I had to force my voice to get over the top of that lot, and by the end there were also a fiddle and a whistle....
It was really great that everyone joined in & enjoyed themselves - but I was giggling inside because I just wanted to stand up and say "I don't know what the f*** you're playing, but I'm trying to play this......". A friend of mine said she was giggling because I looked so furious - but in fact it was concentration, trying to place my melody line where I wanted it in amongst all the clashing notes.
I am still bemused by the whole thing, because everyone clearly thought they were helping and they all enjoyed it immensely - but how on earth did they think that they knew what to do to accompany a song they'd never heard before, when there was no way they could actually hear my guitar over theirs? I had to shout out "its going to change now" just before the middle 8 thing.
Sensitive accompaniment is fantastic, and a free-for-all on wellknown songs can be great. But this was just bizarre!!
Anyway - to get to the point..... is there anything I could have done or said without coming across like a control-freak prima donna? And anyway - would it be the right thing to do anyway? At the end of the day, there will be other occasions where I'll sing that song the way I want to present it - so there's nothing lost.
I think I'd come down on the side that since its a session situation then everyone can join in, and if it has a negative effect then it would have to be persistently VERY negative before someone should be tactfully spoken to about it. I felt that the accompaniment described above had a negative effect - but that was only relative to what I had intended, and in fact everyone was enjoying it, so that was a very subjective assessment. And if I had discouraged them on that song, I'd risk them never joining in with me again - which would be stupid!
As to how to deal with it if someone does try to stop you - I'd suggest nod graciously and accept it for that tune. Think carefully about why they had said it, and make any changes you think are reasonable. Maybe talk to a few other people present to get they perspective. Then start playing again quietly, and proceed from there.

Kris


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Subject: RE: Are sessions elitist? Part 2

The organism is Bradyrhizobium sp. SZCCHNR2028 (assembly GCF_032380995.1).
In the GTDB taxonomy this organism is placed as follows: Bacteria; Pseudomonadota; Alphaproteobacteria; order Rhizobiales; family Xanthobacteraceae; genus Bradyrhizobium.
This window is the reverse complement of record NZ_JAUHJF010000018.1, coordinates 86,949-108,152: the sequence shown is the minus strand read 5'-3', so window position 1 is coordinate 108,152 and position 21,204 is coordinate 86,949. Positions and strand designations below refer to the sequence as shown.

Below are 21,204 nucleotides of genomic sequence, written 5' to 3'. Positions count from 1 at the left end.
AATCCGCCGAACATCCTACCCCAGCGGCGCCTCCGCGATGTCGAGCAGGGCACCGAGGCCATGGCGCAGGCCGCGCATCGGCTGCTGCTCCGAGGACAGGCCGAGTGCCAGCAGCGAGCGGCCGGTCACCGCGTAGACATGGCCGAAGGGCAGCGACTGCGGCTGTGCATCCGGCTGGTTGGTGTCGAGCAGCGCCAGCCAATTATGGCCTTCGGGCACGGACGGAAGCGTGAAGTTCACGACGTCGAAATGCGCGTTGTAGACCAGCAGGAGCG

From: Ebbie
Date: 20 Dec 02 - 12:54 AM

Funny story, Kris. Sometimes it gets pretty amazing, dunnit.

I don't know that I'd call the 'Irish music' scene in Juneau elitist, exactly. My main objection to it is that there is very little soul showing in the current group. Irish to me is typified by emotion- whether it's joy or sorrow or pathos, it's meant to engender a reaction in the listener. This group, imo, although they are technically quite good, are not engaging. (Oh dear. And they're nice people, too. I'lll have to remember not to put them on to the 'Cat!)

Part of the limitation, I think, stems from the fact that they do ONLY instrumentals. I have never heard the core group sing, although they are not nasty about it when someone just passing through sings, just fairly dismissive.

Of course, there ain't an Irishman in the bunch!


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Subject: RE: Are sessions elitist? Part 2
From: Liz the Squeak
Date: 20 Dec 02 - 02:44 AM

Masked Catter and King - been there, done that.

I've had to stop mid song and and ask a person (who should have known better) to stop singing along because he was so totally out of time, tune and order.

The general answer to the posed question has to be yes, but it is not biased. It is possible to find sessions and singarounds to suit 99.9% of tastes, There will always be that 0.1% who bitch about tunes in song sessions, solos in chorus sessions and contemporary stuff in trad strongholds.

Good. Stuff 'em is what I say. If a session gets so hidebound that visitors daren't play a different tune or another tradition or style, then it has ceased to be a public free session and become a private performing clique.

LTS


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Subject: RE: Are sessions elitist? Part 2
From: MikeOQuinn
Date: 20 Dec 02 - 06:12 AM

As a matter of personal experience, I've found that the sessions I've been to (mostly at Ye Olde Bull and Bush in Ft. Worth, TX USA) have been a pretty good split of tune and song sessions. As a vocalist first and instrumentalist second, I loved to be able to go and sing, sing along, and listen in a group of talented musicians. Now that I'm not at said session anymore (moved to Austin), I've found that I miss the tunes more (since I can't reproduce them myself near as easily).

I've been warned about a specific session here in Austin, as a vocalist. Rumor has it that it's billed as a 'tune' session, and the key returning members strive to keep it that way (even up to the point of curtly telling my roommate - who was *asked* to sing by a patron there - that it was a *tune* session, not a *song* session, followed by leading into an upbeat tune and ignoring her for the rest of the evening). I've not been to that session, nor will I for a while (not that I don't want to, just that the pub is pretty good about evicting those under 21 after 2100), but that's probably the worst thing I've ever heard about a session.

One of the things I loved about the Bull and Bush - which I've been told is relatively lacking in some sessions - is that nobody really made it a 'performance.' (Okay, I'm guilty of doing so at times, not consistently) As a result, everyone became a part of all the songs. I know that there are those of you out there who believe that people just jumping in with you while you're doing your bit at a pub sing is tacky and without honour, but I'm all for it! That's always been the point, to me. If you don't know what I mean, try listening to the guy who just happened to have his saxophone in his car break out into St. Anne's Reel along with the fiddle after Ashokan Farewell.